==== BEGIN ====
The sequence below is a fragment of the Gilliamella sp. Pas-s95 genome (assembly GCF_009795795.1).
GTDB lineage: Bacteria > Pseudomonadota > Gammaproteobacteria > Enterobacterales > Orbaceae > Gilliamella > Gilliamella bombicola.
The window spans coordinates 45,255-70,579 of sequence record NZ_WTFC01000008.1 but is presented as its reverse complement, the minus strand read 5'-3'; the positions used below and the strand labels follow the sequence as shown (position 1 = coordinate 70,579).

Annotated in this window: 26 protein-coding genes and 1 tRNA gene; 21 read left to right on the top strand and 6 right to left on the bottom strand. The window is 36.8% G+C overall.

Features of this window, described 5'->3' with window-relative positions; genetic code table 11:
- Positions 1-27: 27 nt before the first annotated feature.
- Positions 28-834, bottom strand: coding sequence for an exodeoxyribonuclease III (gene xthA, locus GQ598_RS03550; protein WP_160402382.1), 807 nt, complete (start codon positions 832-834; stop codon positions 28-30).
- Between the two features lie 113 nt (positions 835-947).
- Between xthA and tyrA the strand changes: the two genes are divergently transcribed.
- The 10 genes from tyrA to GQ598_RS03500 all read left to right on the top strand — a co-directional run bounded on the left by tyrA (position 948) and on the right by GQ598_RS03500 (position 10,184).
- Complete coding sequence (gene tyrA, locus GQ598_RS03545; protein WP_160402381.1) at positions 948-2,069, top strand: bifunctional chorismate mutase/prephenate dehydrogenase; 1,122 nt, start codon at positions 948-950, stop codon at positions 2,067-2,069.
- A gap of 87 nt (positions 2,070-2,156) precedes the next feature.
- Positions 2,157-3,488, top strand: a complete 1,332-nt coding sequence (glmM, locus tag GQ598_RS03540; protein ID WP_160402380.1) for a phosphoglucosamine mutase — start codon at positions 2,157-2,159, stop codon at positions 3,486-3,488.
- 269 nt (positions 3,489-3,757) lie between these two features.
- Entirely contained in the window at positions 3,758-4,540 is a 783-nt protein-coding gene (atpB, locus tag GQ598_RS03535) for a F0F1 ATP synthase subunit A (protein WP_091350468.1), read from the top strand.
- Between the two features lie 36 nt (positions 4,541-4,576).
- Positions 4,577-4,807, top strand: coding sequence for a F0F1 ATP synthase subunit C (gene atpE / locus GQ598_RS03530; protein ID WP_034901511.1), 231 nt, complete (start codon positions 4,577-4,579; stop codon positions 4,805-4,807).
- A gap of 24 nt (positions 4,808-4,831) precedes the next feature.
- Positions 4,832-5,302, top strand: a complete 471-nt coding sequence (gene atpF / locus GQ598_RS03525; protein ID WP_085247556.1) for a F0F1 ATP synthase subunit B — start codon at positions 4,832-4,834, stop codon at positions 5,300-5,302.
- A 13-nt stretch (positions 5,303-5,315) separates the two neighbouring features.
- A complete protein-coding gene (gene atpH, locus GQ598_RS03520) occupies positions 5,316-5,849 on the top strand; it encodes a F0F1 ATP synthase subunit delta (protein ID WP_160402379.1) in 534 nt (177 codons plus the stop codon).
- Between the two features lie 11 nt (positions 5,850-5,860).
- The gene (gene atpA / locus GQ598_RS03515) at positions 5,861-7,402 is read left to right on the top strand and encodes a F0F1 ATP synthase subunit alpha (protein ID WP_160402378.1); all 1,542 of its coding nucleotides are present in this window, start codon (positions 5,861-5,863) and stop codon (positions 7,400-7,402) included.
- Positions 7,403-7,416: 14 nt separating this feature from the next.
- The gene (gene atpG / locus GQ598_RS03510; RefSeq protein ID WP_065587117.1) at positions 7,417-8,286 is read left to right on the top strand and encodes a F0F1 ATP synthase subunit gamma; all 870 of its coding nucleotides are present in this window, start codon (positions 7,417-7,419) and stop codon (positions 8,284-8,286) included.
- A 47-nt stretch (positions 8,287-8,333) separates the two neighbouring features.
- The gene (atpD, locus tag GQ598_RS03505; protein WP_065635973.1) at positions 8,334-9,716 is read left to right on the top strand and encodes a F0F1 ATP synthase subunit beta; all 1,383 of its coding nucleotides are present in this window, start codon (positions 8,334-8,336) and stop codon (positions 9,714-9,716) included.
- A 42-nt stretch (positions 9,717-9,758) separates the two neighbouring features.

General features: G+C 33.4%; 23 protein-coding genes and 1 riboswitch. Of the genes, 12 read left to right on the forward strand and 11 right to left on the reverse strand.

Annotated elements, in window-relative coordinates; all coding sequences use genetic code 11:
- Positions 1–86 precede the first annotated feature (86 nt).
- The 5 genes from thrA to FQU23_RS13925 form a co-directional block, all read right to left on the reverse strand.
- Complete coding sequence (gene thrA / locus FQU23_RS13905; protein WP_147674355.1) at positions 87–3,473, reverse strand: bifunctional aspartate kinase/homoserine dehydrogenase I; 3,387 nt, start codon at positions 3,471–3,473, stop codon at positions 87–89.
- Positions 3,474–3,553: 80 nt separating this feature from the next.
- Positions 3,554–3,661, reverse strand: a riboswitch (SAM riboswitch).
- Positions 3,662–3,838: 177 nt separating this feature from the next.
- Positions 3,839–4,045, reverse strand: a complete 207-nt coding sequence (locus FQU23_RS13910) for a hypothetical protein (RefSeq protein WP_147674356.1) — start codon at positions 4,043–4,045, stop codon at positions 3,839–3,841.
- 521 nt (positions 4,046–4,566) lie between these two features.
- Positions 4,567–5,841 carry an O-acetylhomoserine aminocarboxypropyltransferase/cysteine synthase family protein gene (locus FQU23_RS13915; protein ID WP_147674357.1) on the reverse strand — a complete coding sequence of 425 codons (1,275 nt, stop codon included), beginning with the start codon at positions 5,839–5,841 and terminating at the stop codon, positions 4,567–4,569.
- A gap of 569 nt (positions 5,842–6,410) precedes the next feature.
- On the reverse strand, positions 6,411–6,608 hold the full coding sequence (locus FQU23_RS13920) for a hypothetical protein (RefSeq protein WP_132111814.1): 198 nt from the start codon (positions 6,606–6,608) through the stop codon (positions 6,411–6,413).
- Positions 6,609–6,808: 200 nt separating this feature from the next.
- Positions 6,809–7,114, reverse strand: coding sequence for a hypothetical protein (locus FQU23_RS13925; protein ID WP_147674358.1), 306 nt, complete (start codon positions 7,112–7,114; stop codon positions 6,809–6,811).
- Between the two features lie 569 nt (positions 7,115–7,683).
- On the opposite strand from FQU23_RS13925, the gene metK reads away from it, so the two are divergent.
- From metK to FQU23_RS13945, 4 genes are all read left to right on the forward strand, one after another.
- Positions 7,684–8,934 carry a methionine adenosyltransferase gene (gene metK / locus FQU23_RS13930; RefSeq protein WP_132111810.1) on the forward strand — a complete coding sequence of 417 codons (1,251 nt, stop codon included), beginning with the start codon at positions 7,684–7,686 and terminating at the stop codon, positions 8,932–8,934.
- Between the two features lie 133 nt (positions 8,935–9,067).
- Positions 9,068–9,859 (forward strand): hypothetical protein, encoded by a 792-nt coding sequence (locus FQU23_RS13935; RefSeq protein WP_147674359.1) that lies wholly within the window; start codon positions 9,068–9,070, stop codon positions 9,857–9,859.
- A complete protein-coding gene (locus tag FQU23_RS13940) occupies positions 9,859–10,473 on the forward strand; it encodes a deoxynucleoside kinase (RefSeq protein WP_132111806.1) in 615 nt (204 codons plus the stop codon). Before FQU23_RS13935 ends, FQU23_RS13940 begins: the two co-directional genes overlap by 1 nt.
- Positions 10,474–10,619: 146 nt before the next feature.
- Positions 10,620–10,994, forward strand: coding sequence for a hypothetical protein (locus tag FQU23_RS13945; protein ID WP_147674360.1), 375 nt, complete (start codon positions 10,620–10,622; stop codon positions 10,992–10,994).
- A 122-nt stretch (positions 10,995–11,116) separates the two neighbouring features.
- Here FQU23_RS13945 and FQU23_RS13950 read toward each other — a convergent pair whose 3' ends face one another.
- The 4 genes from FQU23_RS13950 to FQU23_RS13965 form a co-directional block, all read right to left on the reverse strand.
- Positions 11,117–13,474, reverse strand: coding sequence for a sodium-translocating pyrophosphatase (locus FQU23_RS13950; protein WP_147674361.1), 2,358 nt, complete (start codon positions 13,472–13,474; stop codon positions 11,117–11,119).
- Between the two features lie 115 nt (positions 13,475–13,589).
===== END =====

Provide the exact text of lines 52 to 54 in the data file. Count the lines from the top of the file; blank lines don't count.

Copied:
- Positions 10,620–10,994, forward strand: coding sequence for a hypothetical protein (locus tag FQU23_RS13945; protein ID WP_147674360.1), 375 nt, complete (start codon positions 10,620–10,622; stop codon positions 10,992–10,994).
- A 122-nt stretch (positions 10,995–11,116) separates the two neighbouring features.
- Here FQU23_RS13945 and FQU23_RS13950 read toward each other — a convergent pair whose 3' ends face one another.